Considerations

What have we been thinking about?

Surrounding Wildlife

Have we considered the impact on local wildlife?

What did we do?

We instigated and undertook an ecology and wildlife survey, through an independent consultancy company, who advised us about the current conditions. This included local trees and compliance with bat presence investigations. A full copy of these reports can be found in the planning documents section of this website.

Increased Traffic

Have we considered the impact on traffic on New Road?

What did we do?

To understand the impact we instigated and undertook a full traffic data collection plan covering:

Parking Beat INSIDE PREMISES (PRIVATE PARKING) – A weekday and Sunday beat of the Bourne End Junior Sports club car park, Bourne End Main car park (off New Road) and the car park down the access alley in front of the proposed Swimming Pool location. The hours would be on the weekday 0700 – 2200 to cover all activities. The hours at the weekend to be 0900 – 1700 (unless advised other). This will cover pre-school use, after school use, church activity on the Sunday and sports on the Sunday as well. The data shows all available parking in each area every 30 minutes across the hours.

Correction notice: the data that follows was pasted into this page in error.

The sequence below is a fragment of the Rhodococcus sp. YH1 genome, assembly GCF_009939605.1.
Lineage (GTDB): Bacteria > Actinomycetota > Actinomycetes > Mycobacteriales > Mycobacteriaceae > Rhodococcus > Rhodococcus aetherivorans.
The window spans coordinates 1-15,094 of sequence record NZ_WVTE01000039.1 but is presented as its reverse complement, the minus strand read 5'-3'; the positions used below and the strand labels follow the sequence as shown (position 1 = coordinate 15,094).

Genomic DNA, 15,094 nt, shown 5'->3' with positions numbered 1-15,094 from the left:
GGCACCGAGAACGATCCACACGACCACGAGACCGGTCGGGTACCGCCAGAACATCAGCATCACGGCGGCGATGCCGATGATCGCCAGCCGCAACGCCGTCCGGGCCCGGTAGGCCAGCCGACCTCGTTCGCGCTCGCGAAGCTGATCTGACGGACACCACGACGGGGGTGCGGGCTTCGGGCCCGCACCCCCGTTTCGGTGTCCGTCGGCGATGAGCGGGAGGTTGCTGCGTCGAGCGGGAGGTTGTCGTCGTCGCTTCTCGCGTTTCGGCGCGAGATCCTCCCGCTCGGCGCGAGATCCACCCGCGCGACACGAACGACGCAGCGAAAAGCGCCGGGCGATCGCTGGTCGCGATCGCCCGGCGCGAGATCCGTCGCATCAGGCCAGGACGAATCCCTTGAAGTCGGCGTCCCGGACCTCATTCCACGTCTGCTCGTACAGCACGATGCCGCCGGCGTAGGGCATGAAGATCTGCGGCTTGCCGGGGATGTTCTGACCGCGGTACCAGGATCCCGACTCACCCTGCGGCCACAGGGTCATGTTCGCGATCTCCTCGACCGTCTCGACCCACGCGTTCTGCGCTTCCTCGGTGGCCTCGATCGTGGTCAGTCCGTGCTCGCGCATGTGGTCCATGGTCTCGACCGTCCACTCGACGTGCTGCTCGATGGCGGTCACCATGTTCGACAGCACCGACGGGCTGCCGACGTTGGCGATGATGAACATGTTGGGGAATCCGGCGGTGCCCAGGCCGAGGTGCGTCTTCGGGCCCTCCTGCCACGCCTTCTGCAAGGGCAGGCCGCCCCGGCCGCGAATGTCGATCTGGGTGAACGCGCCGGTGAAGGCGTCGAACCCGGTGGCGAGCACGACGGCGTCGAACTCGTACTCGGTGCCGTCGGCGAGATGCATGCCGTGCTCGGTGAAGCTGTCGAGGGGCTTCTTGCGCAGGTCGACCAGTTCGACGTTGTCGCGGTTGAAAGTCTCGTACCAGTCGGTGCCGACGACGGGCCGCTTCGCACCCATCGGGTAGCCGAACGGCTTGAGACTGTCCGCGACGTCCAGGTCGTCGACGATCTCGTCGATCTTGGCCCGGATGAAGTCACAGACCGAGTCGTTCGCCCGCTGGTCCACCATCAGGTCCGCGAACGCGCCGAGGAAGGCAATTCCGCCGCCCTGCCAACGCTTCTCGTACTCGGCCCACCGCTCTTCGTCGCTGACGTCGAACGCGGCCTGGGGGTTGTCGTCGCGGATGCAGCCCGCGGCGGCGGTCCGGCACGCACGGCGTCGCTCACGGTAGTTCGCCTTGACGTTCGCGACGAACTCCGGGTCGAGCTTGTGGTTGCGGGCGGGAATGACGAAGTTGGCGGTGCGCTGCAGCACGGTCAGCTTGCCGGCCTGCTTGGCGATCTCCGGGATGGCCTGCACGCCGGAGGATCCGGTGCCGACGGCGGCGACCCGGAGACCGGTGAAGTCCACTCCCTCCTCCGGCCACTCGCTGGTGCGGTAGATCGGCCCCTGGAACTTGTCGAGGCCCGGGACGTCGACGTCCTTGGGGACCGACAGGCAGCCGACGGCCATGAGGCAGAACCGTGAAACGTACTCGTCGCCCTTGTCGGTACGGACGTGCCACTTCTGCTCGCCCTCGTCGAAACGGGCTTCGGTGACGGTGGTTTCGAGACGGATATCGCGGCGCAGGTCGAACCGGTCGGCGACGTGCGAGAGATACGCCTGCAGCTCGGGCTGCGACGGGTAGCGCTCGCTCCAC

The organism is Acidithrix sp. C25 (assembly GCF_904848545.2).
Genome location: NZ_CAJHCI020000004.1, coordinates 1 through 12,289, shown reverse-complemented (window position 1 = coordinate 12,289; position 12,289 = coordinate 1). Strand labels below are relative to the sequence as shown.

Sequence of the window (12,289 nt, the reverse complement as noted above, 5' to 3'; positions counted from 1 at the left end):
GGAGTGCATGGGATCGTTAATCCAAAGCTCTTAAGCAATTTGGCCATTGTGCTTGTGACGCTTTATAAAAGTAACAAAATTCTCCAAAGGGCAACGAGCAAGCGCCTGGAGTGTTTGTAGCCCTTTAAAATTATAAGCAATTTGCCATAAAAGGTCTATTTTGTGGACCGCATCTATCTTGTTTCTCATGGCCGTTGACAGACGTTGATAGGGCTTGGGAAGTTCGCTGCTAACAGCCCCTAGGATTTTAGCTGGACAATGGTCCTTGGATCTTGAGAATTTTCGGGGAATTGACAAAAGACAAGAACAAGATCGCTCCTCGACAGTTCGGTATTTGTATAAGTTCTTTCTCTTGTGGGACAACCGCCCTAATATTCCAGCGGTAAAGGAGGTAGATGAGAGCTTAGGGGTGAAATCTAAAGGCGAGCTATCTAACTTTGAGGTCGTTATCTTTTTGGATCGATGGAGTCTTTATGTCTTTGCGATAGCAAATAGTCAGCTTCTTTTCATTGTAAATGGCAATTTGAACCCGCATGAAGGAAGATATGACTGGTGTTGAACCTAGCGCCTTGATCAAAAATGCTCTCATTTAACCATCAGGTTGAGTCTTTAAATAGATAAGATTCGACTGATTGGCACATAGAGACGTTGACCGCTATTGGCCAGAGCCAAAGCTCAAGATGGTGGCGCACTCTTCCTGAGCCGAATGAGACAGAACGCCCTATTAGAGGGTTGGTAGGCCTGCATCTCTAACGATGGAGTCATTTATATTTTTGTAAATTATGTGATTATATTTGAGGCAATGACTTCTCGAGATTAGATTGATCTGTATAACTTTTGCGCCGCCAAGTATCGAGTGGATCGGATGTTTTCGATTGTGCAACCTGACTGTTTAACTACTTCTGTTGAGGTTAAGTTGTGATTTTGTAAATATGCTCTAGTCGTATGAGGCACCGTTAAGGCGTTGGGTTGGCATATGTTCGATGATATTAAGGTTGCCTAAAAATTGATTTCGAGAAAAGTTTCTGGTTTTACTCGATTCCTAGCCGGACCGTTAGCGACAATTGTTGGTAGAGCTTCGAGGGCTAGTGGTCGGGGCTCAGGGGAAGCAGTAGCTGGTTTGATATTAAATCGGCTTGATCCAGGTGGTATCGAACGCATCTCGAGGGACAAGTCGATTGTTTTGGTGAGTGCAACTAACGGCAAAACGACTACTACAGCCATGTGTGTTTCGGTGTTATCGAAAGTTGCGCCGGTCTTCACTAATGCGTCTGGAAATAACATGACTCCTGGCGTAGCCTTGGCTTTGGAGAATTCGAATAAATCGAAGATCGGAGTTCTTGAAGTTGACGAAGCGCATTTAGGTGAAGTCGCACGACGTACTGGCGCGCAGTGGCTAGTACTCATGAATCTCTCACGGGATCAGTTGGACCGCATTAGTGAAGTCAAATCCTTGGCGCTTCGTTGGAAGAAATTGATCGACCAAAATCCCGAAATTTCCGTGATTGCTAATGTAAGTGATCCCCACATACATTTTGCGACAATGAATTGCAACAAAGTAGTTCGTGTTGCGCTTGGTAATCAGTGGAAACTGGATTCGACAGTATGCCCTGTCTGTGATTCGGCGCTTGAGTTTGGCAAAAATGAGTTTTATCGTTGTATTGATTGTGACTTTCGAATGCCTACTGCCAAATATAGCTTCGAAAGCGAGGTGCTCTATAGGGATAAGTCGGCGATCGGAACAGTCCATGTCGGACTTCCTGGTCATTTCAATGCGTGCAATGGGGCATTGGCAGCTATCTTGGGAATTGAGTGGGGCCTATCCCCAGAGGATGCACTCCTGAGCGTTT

Parking Beat OUTSIDE PREMISES (KERBSIDE PARKING ON HIGHWAY) – Within a 5 minute walk (250-300 metre zone) from the access points there is an amount of unrestricted parking on the public highway with no residential permits or yellow lines on mass for parking restrictions. We undertook a parking survey of the roads round the site at the same time as the above beats would show additional parking spaces available. The council or residents would not want 60-80 cars using this area the data and shows a small overlap from the car park in terms could be adsorbed locally by the road network.